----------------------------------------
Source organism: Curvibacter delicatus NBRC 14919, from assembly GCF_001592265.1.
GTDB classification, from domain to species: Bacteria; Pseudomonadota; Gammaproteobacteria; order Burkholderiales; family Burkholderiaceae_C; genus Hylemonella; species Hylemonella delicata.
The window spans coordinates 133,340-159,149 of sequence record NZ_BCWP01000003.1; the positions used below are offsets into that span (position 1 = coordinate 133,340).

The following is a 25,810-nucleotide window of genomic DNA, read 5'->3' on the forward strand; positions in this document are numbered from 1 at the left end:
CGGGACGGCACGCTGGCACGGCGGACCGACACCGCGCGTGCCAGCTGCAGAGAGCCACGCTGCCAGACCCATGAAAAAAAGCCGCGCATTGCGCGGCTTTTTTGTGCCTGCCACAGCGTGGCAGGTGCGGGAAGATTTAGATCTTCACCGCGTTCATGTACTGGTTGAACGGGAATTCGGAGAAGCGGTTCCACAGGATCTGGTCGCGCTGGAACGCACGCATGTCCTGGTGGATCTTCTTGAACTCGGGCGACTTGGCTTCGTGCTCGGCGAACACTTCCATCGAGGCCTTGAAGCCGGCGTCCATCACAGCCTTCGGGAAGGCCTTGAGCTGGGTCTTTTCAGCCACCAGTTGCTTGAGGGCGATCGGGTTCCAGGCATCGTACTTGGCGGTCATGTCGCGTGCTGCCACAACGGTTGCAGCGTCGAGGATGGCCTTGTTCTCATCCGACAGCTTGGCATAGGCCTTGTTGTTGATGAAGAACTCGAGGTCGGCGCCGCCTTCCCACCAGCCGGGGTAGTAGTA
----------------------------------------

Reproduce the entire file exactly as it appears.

Source organism: Curvibacter delicatus NBRC 14919, from assembly GCF_001592265.1.
GTDB classification, from domain to species: Bacteria; Pseudomonadota; Gammaproteobacteria; order Burkholderiales; family Burkholderiaceae_C; genus Hylemonella; species Hylemonella delicata.
The window spans coordinates 133,340-159,149 of sequence record NZ_BCWP01000003.1; the positions used below are offsets into that span (position 1 = coordinate 133,340).

The following is a 25,810-nucleotide window of genomic DNA, read 5'->3' on the forward strand; positions in this document are numbered from 1 at the left end:
CGGGACGGCACGCTGGCACGGCGGACCGACACCGCGCGTGCCAGCTGCAGAGAGCCACGCTGCCAGACCCATGAAAAAAAGCCGCGCATTGCGCGGCTTTTTTGTGCCTGCCACAGCGTGGCAGGTGCGGGAAGATTTAGATCTTCACCGCGTTCATGTACTGGTTGAACGGGAATTCGGAGAAGCGGTTCCACAGGATCTGGTCGCGCTGGAACGCACGCATGTCCTGGTGGATCTTCTTGAACTCGGGCGACTTGGCTTCGTGCTCGGCGAACACTTCCATCGAGGCCTTGAAGCCGGCGTCCATCACAGCCTTCGGGAAGGCCTTGAGCTGGGTCTTTTCAGCCACCAGTTGCTTGAGGGCGATCGGGTTCCAGGCATCGTACTTGGCGGTCATGTCGCGTGCTGCCACAACGGTTGCAGCGTCGAGGATGGCCTTGTTCTCATCCGACAGCTTGGCATAGGCCTTGTTGTTGATGAAGAACTCGAGGTCGGCGCCGCCTTCCCACCAGCCGGGGTAGTAGTA